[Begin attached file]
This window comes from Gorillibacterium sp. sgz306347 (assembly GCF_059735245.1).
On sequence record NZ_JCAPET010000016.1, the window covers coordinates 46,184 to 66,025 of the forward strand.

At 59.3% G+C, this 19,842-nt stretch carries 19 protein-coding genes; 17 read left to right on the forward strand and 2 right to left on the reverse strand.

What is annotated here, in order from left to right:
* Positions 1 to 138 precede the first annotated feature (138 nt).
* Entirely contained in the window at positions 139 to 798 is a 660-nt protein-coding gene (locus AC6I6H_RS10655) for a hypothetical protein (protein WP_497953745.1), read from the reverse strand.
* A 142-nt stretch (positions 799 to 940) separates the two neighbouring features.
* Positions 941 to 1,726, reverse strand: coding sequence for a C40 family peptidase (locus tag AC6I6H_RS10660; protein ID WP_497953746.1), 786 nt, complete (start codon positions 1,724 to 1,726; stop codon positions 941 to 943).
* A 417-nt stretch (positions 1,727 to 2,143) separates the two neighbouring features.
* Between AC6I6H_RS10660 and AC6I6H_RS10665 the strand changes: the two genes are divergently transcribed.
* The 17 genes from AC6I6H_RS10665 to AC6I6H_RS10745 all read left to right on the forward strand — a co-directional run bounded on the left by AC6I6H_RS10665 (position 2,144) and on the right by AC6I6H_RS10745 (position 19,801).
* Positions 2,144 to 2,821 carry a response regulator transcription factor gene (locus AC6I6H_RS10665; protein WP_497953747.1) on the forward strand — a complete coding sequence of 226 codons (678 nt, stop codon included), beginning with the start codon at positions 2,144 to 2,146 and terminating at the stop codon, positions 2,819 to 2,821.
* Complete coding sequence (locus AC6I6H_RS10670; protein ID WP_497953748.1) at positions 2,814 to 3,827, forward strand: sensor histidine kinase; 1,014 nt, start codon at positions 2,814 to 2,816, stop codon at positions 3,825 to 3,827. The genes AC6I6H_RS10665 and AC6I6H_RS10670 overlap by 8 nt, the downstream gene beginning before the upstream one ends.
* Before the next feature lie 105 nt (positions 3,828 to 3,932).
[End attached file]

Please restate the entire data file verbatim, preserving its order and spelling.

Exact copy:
This window comes from Gorillibacterium sp. sgz306347 (assembly GCF_059735245.1).
On sequence record NZ_JCAPET010000016.1, the window covers coordinates 46,184 to 66,025 of the forward strand.

At 59.3% G+C, this 19,842-nt stretch carries 19 protein-coding genes; 17 read left to right on the forward strand and 2 right to left on the reverse strand.

What is annotated here, in order from left to right:
* Positions 1 to 138 precede the first annotated feature (138 nt).
* Entirely contained in the window at positions 139 to 798 is a 660-nt protein-coding gene (locus AC6I6H_RS10655) for a hypothetical protein (protein WP_497953745.1), read from the reverse strand.
* A 142-nt stretch (positions 799 to 940) separates the two neighbouring features.
* Positions 941 to 1,726, reverse strand: coding sequence for a C40 family peptidase (locus tag AC6I6H_RS10660; protein ID WP_497953746.1), 786 nt, complete (start codon positions 1,724 to 1,726; stop codon positions 941 to 943).
* A 417-nt stretch (positions 1,727 to 2,143) separates the two neighbouring features.
* Between AC6I6H_RS10660 and AC6I6H_RS10665 the strand changes: the two genes are divergently transcribed.
* The 17 genes from AC6I6H_RS10665 to AC6I6H_RS10745 all read left to right on the forward strand — a co-directional run bounded on the left by AC6I6H_RS10665 (position 2,144) and on the right by AC6I6H_RS10745 (position 19,801).
* Positions 2,144 to 2,821 carry a response regulator transcription factor gene (locus AC6I6H_RS10665; protein WP_497953747.1) on the forward strand — a complete coding sequence of 226 codons (678 nt, stop codon included), beginning with the start codon at positions 2,144 to 2,146 and terminating at the stop codon, positions 2,819 to 2,821.
* Complete coding sequence (locus AC6I6H_RS10670; protein ID WP_497953748.1) at positions 2,814 to 3,827, forward strand: sensor histidine kinase; 1,014 nt, start codon at positions 2,814 to 2,816, stop codon at positions 3,825 to 3,827. The genes AC6I6H_RS10665 and AC6I6H_RS10670 overlap by 8 nt, the downstream gene beginning before the upstream one ends.
* Before the next feature lie 105 nt (positions 3,828 to 3,932).